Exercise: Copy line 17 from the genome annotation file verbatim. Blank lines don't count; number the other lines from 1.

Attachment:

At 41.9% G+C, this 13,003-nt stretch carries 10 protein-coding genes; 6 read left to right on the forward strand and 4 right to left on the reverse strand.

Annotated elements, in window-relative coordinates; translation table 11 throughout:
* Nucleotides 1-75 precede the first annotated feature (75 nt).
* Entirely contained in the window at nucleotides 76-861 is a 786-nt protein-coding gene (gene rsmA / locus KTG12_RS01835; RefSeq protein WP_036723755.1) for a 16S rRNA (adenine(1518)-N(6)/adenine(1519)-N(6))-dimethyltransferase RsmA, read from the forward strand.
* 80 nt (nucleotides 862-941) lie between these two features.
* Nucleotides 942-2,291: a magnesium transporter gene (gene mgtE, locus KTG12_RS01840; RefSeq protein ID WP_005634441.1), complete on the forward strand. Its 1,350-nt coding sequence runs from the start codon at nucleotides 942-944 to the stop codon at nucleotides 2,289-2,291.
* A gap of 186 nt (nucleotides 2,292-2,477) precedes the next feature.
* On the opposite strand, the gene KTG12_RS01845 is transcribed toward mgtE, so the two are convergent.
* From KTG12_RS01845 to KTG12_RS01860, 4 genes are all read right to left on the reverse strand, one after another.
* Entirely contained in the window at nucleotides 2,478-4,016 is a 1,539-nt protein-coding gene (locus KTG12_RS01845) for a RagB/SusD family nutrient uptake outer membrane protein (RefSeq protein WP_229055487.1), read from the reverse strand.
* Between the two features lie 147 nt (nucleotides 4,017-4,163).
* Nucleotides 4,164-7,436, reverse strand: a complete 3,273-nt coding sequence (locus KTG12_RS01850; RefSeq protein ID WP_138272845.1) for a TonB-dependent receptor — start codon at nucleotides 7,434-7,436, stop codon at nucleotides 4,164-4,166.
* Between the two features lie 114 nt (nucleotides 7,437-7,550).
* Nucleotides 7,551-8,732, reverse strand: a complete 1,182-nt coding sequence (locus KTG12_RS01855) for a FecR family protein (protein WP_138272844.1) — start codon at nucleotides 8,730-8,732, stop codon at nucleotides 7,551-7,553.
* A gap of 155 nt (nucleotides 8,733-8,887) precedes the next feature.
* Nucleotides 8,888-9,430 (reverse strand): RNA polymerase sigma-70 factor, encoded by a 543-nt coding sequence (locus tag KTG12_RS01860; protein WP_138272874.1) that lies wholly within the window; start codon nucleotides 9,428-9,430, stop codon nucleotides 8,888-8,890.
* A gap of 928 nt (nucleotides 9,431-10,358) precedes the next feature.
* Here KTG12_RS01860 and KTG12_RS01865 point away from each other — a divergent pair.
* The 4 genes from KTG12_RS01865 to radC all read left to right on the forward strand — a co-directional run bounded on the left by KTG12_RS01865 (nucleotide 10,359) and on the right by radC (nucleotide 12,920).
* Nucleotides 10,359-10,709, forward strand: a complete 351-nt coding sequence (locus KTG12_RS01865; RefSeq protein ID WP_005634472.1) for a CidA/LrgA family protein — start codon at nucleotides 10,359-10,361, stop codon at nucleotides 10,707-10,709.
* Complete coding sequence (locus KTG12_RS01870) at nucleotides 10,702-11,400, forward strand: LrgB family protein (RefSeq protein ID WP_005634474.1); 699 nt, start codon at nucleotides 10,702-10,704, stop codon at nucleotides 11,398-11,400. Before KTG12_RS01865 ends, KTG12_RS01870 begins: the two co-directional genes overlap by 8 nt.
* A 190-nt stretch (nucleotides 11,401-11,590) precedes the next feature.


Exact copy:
* A gap of 928 nt (nucleotides 9,431-10,358) precedes the next feature.